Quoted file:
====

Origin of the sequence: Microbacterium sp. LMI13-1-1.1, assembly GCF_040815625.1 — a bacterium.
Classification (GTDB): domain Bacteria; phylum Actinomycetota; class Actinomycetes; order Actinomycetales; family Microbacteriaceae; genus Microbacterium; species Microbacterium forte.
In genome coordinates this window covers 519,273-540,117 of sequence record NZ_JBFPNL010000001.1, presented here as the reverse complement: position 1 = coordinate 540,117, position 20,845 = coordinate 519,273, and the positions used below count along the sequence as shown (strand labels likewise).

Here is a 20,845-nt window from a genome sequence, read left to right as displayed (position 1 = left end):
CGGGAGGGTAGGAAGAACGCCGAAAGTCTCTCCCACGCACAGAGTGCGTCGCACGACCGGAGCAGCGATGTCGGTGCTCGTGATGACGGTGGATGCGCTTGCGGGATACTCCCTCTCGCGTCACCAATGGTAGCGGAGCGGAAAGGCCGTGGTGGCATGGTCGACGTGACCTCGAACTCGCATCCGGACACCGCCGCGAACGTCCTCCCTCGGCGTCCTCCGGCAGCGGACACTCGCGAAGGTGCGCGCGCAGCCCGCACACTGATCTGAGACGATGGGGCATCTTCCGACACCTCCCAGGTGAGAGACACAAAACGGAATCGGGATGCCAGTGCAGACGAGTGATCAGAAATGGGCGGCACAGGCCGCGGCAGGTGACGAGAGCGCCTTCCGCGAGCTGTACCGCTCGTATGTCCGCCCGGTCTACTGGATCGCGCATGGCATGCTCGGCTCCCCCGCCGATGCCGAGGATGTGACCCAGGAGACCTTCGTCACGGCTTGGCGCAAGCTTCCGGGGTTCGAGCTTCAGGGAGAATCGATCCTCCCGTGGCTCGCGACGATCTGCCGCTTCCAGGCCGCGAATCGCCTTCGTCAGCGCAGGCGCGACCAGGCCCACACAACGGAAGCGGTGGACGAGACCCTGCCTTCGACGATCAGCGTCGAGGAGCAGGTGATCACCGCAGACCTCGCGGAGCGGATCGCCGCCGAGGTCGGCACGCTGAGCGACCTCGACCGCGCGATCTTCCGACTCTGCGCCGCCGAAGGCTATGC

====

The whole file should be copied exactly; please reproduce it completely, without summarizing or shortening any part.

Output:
Origin of the sequence: Microbacterium sp. LMI13-1-1.1, assembly GCF_040815625.1 — a bacterium.
Classification (GTDB): domain Bacteria; phylum Actinomycetota; class Actinomycetes; order Actinomycetales; family Microbacteriaceae; genus Microbacterium; species Microbacterium forte.
In genome coordinates this window covers 519,273-540,117 of sequence record NZ_JBFPNL010000001.1, presented here as the reverse complement: position 1 = coordinate 540,117, position 20,845 = coordinate 519,273, and the positions used below count along the sequence as shown (strand labels likewise).

Here is a 20,845-nt window from a genome sequence, read left to right as displayed (position 1 = left end):
CGGGAGGGTAGGAAGAACGCCGAAAGTCTCTCCCACGCACAGAGTGCGTCGCACGACCGGAGCAGCGATGTCGGTGCTCGTGATGACGGTGGATGCGCTTGCGGGATACTCCCTCTCGCGTCACCAATGGTAGCGGAGCGGAAAGGCCGTGGTGGCATGGTCGACGTGACCTCGAACTCGCATCCGGACACCGCCGCGAACGTCCTCCCTCGGCGTCCTCCGGCAGCGGACACTCGCGAAGGTGCGCGCGCAGCCCGCACACTGATCTGAGACGATGGGGCATCTTCCGACACCTCCCAGGTGAGAGACACAAAACGGAATCGGGATGCCAGTGCAGACGAGTGATCAGAAATGGGCGGCACAGGCCGCGGCAGGTGACGAGAGCGCCTTCCGCGAGCTGTACCGCTCGTATGTCCGCCCGGTCTACTGGATCGCGCATGGCATGCTCGGCTCCCCCGCCGATGCCGAGGATGTGACCCAGGAGACCTTCGTCACGGCTTGGCGCAAGCTTCCGGGGTTCGAGCTTCAGGGAGAATCGATCCTCCCGTGGCTCGCGACGATCTGCCGCTTCCAGGCCGCGAATCGCCTTCGTCAGCGCAGGCGCGACCAGGCCCACACAACGGAAGCGGTGGACGAGACCCTGCCTTCGACGATCAGCGTCGAGGAGCAGGTGATCACCGCAGACCTCGCGGAGCGGATCGCCGCCGAGGTCGGCACGCTGAGCGACCTCGACCGCGCGATCTTCCGACTCTGCGCCGCCGAAGGCTATGC